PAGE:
We’re talking about NATO’s plans to bolster its eastern forces and the Taliban’s unfulfilled promise to open girls’ schools.
NATO strengthens troop presence near Ukraine
NATO Secretary General Jens Stoltenberg announced plans to double the alliance’s battlegroups on its eastern flank — in Bulgaria, Hungary, Romania and Slovakia — hours before President Biden was due to land in Brussels for a key allies summit.
The NATO action and upcoming meetings are part of a coordinated effort by the West to push for tougher penalties to prevent Russia’s invasion of Ukraine from turning into a bigger conflict. Biden is expected to target Russian lawmakers with new sanctions this week.
On the ground in Kiev, Ukraine, a hail of rockets landed in a residential area near the city center, causing extensive damage but few casualties. Russia’s progress has been slow: British intelligence has suggested that the battlefield in the north of the country has remained largely static for days. Here is a map tracking the movements of troops in Ukraine.
Occupation abroad: In brief remarks to the Japanese parliament, Volodymyr Zelensky, the president of Ukraine, appealed to the country’s memories of a nuclear disaster and a chemical weapons attack in an attempt to gain support.
Across Asia, Covid rules are disappearing fast
Covid restrictions had largely disappeared in India by the time millions of people celebrated a Hindu festival last weekend. In the Philippines, where thousands gathered for a political rally on Sunday, Covid protocols had faded into the background.
Many Asia-Pacific countries are dismantling their longstanding Covid rules at breakneck speed, even as the Omicron variant of the coronavirus is still raging in parts of the region. The changes are being driven by a mix of medical advice, economic pressures and the sentiment of a pandemic-weary public.
New Zealand announced plans to ease more restrictions, which had been some of the world’s toughest. And Japan, which had one of the strictest barriers to entry, is considering abolishing quarantine requirements for foreign businessmen and students.
The one major exception is mainland China, which still has strict Covid restrictions after long adhering to its “zero Covid” approach.
In other pandemic news:
West and Central African countries have fared better with Covid than many wealthy ones. The debate over the reasons has divided scientists.
Moderna said it would seek emergency clearance for its coronavirus vaccine for children under 6 in the US
South Korea has asked crematoria to increase their capacity and funeral homes to secure more refrigerators as Covid deaths rise.
Taliban keep promise to open girls’ schools
The Taliban abruptly reversed their decision to reopen girls’ high schools this week, saying they would remain closed until officials could guarantee they adhere to Islamic law.
Many of the more than a million high school girls who grew up in an era of women’s opportunity were shocked by the news. Some found out after arriving for classes yesterday. A twelfth grade student in Kabul said the decision had wiped out her last bit of hope that she could fulfill her dream of becoming a lawyer.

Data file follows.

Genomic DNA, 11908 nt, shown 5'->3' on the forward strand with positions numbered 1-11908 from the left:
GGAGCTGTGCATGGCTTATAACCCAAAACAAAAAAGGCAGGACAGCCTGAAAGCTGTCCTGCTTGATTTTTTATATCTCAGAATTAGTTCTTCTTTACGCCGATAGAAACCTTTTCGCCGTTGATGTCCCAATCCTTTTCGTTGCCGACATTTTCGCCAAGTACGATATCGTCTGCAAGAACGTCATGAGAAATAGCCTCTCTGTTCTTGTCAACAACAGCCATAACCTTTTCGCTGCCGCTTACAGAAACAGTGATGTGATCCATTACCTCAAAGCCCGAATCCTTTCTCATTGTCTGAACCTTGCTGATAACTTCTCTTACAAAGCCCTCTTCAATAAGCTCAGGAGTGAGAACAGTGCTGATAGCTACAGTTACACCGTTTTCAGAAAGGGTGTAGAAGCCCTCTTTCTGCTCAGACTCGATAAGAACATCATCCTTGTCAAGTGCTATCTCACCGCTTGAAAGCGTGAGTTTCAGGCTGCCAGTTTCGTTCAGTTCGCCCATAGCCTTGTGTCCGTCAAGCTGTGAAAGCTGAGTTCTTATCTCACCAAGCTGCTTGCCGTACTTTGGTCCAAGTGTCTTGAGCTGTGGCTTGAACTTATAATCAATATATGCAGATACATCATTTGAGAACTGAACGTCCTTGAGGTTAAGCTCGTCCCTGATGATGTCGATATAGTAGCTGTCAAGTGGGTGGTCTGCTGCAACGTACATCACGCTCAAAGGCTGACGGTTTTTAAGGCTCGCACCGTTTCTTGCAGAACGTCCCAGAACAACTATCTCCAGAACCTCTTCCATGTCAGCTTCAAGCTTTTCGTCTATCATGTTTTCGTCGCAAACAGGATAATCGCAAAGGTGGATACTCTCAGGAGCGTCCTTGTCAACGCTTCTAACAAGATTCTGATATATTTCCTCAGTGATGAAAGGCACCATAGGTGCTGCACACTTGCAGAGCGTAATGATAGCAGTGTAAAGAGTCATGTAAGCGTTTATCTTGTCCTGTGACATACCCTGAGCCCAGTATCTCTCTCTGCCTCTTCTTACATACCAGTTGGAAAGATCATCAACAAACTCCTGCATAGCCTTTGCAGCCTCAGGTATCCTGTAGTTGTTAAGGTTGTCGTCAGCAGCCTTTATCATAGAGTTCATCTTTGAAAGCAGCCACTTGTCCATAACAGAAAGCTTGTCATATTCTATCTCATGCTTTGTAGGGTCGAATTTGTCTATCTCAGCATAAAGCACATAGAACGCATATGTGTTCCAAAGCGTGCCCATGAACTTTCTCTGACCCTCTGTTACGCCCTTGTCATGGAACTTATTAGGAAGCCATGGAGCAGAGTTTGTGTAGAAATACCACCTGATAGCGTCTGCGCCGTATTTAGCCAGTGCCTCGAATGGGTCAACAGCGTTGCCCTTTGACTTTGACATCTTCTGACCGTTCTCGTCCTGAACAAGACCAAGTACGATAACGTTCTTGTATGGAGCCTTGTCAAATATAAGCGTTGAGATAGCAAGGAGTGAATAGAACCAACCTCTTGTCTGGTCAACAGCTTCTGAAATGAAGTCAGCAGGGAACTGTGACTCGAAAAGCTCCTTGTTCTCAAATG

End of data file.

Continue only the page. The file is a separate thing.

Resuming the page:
A spokesman for the Taliban’s Ministry of Education said they had decided not to allow girls to return due to, among other things, a lack of religious uniforms and female teachers.
The move could threaten the Taliban’s ability to secure billions of dollars in humanitarian aid. It comes just over a week before a pledge conference where the UN had hoped donor countries would allocate millions of dollars in much-needed aid. Both the UN and the US condemned the Taliban’s decision.
Elsewhere in Afghanistan: While many girls in Kabul and elsewhere were unable to attend classrooms, at least two northern cities started their semester as planned, a geographic discrepancy that points to the Taliban’s largely erratic policy making.
THE LAST NEWS
Facing a rapidly rising divorce rate, China passed a law last year that forces couples to undergo a 30-day cooling-off period before breaking up permanently. The rule seems to have worked; recent government statistics show a sharp decline in the divorce rate. But the country has a much bigger challenge: fewer Chinese citizens are getting married.
ART AND IDEAS
Filming Gotham (in Liverpool)
The latest Batman film, released earlier this month, features the skyscrapers and imposing architecture of the fictional metropolis of Gotham.
But instead of filming in New York — the city most closely associated with Gotham — “The Batman” used the streets of Liverpool as the latest superhero backdrop.
Gotham City Hall is actually St. George’s Hall in Liverpool, and a statue seen outside in the film is Benjamin Disraeli, a 19th-century British Prime Minister. “The Batman” is the latest in a series of movies and TV shows – fueled mainly by streaming services such as Netflix, Disney+ and Amazon Prime – to bring production to the UK.
More than 80 percent of spending on film and high-end TV production in Britain comes from US and other overseas production companies. But local authorities are also responding to the trend. The Liverpool film agency invested $2.6 million in six TV shows and set aside millions more for studio space.
For more information on ‘The Batman’, check out our Anatomy of a Scene feature.